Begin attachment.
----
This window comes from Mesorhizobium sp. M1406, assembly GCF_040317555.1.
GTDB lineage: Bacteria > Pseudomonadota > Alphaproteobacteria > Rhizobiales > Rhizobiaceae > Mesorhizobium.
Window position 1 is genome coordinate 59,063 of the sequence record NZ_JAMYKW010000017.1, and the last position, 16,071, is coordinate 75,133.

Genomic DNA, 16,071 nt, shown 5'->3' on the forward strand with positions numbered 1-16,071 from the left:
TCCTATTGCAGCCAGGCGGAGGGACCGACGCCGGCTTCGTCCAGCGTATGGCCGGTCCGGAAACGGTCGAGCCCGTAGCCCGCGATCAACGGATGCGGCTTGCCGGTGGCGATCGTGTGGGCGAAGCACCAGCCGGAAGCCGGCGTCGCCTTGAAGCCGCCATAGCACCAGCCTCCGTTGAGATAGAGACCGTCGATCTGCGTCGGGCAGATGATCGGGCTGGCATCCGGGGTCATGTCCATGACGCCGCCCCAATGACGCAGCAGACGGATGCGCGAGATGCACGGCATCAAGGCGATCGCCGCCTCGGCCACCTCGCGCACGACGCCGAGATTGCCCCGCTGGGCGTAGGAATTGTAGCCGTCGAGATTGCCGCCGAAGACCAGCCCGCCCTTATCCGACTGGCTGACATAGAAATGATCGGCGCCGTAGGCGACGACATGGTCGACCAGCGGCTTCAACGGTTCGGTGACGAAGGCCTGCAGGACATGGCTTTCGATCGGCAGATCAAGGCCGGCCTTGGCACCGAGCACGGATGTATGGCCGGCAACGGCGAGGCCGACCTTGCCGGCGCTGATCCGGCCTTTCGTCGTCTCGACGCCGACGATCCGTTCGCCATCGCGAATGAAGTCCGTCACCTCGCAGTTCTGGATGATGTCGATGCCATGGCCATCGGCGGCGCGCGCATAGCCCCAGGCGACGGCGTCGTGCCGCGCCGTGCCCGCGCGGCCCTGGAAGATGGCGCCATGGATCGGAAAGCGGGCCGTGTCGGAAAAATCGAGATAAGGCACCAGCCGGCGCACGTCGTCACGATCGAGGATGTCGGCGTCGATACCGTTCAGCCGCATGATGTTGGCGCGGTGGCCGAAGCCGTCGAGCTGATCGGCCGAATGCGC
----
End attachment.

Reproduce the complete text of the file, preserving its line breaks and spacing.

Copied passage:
This window comes from Mesorhizobium sp. M1406, assembly GCF_040317555.1.
GTDB lineage: Bacteria > Pseudomonadota > Alphaproteobacteria > Rhizobiales > Rhizobiaceae > Mesorhizobium.
Window position 1 is genome coordinate 59,063 of the sequence record NZ_JAMYKW010000017.1, and the last position, 16,071, is coordinate 75,133.

Genomic DNA, 16,071 nt, shown 5'->3' on the forward strand with positions numbered 1-16,071 from the left:
TCCTATTGCAGCCAGGCGGAGGGACCGACGCCGGCTTCGTCCAGCGTATGGCCGGTCCGGAAACGGTCGAGCCCGTAGCCCGCGATCAACGGATGCGGCTTGCCGGTGGCGATCGTGTGGGCGAAGCACCAGCCGGAAGCCGGCGTCGCCTTGAAGCCGCCATAGCACCAGCCTCCGTTGAGATAGAGACCGTCGATCTGCGTCGGGCAGATGATCGGGCTGGCATCCGGGGTCATGTCCATGACGCCGCCCCAATGACGCAGCAGACGGATGCGCGAGATGCACGGCATCAAGGCGATCGCCGCCTCGGCCACCTCGCGCACGACGCCGAGATTGCCCCGCTGGGCGTAGGAATTGTAGCCGTCGAGATTGCCGCCGAAGACCAGCCCGCCCTTATCCGACTGGCTGACATAGAAATGATCGGCGCCGTAGGCGACGACATGGTCGACCAGCGGCTTCAACGGTTCGGTGACGAAGGCCTGCAGGACATGGCTTTCGATCGGCAGATCAAGGCCGGCCTTGGCACCGAGCACGGATGTATGGCCGGCAACGGCGAGGCCGACCTTGCCGGCGCTGATCCGGCCTTTCGTCGTCTCGACGCCGACGATCCGTTCGCCATCGCGAATGAAGTCCGTCACCTCGCAGTTCTGGATGATGTCGATGCCATGGCCATCGGCGGCGCGCGCATAGCCCCAGGCGACGGCGTCGTGCCGCGCCGTGCCCGCGCGGCCCTGGAAGATGGCGCCATGGATCGGAAAGCGGGCCGTGTCGGAAAAATCGAGATAAGGCACCAGCCGGCGCACGTCGTCACGATCGAGGATGTCGGCGTCGATACCGTTCAGCCGCATGATGTTGGCGCGGTGGCCGAAGCCGTCGAGCTGATCGGCCGAATGCGC